Multi award-winning singer/ songwriter Thandiswa Mazwai recently released her third album and first studio album Belede named after her late mother. The album is a jazz tribute album that revisits songs of some iconic South African musicians some of which she has had the privilege to be mentored by. We speak to her about her personal style, her icon status and the power of art. Your sound and your fashion sense has a distinct African feel and has been that way since the days of Bongo Muffin. How has conveying your African identity in your music and style helped you navigate the world? Fashion can be a revolutionary choice in a world that accepts only one aesthetic view. I grew up in a time when blk beauty meant assimilation to a white supremacist standard of beauty. I chose to rebel against that and represent the beauty that me and my people posses. This has allowed me to gain a sense of being unapologetic about my non-conformist beauty ideas. I love beads and embellished hairstyles. I like to mix all the fashion classics including cultural ones. Bringing this identity into the music helped to set me apart from my contemporaries and gave me a unique advantage. Your career spans almost 20 years, what would you say is your secret to longevity and relevance? I would attribute this to receiving good advice and accepting it from a very young age. Also I came up at a time when music wasn't yet about celebrity but about what the kids today call "woke". I have never taken myself too seriously and I love music authentically. It is my life's calling and I am blessed to have it.
You have named the album after your late mother. What role did she play in your artistic journey? And what role have the women in your life played in bringing you to where you are today? My mother was the first image of a rebel to me. Her spirit permeates every part of my life. I am blessed to have had her as a mother. Almost every song I have ever written has been about longing for her or trying to make her proud. Woman have always played a pivotal role in my life. Whenever I have needed true strength, I have looked to them. You have very strong opinions about specific political and gender based issues in South Africa, how do you hope that addressing these issues can help alleviate them? I don't know how any art alleviates any pain, as an artist all I do is live out loud in the hopes that my story will illuminate those of others or at least find a reflection. But music itself has unbound power so we never know how it heals but we know it does. How does it feel to be regarded as an icon at such a young age, and do you feel pressure to keep out doing yourself? "The news of my being an icon has been grossly exaggerated" to paraphrase an already paraphrased quote by Mark Twain. I am humbled.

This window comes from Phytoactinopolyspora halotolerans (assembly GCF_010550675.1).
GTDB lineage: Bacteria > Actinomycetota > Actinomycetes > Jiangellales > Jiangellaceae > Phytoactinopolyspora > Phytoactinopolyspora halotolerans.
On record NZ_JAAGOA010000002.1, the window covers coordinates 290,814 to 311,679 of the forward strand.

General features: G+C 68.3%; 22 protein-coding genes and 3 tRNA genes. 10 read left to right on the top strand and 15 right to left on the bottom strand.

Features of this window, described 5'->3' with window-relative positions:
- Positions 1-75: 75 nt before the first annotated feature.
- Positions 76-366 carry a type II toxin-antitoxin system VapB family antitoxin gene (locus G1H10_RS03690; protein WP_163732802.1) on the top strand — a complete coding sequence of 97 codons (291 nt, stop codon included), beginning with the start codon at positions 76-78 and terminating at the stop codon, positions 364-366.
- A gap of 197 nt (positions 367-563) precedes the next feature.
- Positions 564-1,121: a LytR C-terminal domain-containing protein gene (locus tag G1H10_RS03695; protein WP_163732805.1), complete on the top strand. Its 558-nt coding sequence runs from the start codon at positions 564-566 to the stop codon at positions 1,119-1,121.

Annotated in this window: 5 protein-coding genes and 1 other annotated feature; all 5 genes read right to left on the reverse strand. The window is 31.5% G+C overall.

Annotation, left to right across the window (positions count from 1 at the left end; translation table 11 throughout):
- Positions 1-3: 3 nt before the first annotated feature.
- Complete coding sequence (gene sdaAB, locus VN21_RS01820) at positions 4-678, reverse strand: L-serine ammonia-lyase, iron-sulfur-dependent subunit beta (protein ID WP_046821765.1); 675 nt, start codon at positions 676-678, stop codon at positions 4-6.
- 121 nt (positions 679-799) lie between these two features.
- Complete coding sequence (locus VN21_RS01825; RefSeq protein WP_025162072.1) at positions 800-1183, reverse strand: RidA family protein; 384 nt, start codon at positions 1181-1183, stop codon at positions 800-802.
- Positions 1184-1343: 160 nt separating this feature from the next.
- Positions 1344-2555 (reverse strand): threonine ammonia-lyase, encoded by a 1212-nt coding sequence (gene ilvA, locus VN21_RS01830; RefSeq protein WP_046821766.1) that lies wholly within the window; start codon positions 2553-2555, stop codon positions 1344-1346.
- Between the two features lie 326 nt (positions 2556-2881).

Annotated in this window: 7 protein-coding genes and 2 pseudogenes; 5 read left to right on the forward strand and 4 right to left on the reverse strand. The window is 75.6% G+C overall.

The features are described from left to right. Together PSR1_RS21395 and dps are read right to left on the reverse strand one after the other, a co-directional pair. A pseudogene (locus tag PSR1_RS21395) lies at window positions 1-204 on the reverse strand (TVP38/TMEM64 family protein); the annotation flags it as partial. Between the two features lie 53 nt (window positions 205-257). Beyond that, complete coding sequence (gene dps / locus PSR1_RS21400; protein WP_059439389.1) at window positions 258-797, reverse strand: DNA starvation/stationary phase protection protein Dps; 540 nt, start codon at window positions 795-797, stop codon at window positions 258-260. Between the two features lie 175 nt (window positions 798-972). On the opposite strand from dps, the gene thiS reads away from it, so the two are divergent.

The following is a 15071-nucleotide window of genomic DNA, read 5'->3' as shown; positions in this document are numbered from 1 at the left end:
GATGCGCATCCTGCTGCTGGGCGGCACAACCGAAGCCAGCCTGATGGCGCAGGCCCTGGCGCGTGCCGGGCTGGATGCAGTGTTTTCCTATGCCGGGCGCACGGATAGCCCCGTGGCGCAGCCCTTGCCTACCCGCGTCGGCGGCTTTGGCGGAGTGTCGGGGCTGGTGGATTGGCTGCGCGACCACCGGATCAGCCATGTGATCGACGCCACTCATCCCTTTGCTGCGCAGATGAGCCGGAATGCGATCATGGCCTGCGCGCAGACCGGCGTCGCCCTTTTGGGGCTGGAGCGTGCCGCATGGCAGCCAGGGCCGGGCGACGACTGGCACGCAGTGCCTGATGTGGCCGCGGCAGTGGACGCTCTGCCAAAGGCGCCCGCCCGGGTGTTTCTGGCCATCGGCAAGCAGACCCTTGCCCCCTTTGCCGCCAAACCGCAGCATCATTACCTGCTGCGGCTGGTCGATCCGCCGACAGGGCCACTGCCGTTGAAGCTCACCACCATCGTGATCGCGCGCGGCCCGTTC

Are there any up-and-coming local musicians that you feel are the ones to watch? Mashayabhuqa, Thandi Ntuli, Nasty C, Nduduzo Makhathini...there are many bbz Creative Direction & interview : Phendu Kuta Photography: Andile Buka Make-up: Nikkita Naidoo Styling Assistant: Jami Ella Location: Lizamore Gallery (Rosebank) Stockists: Clive Rundle, Superella, Apples and Oranges, Tsholo Hail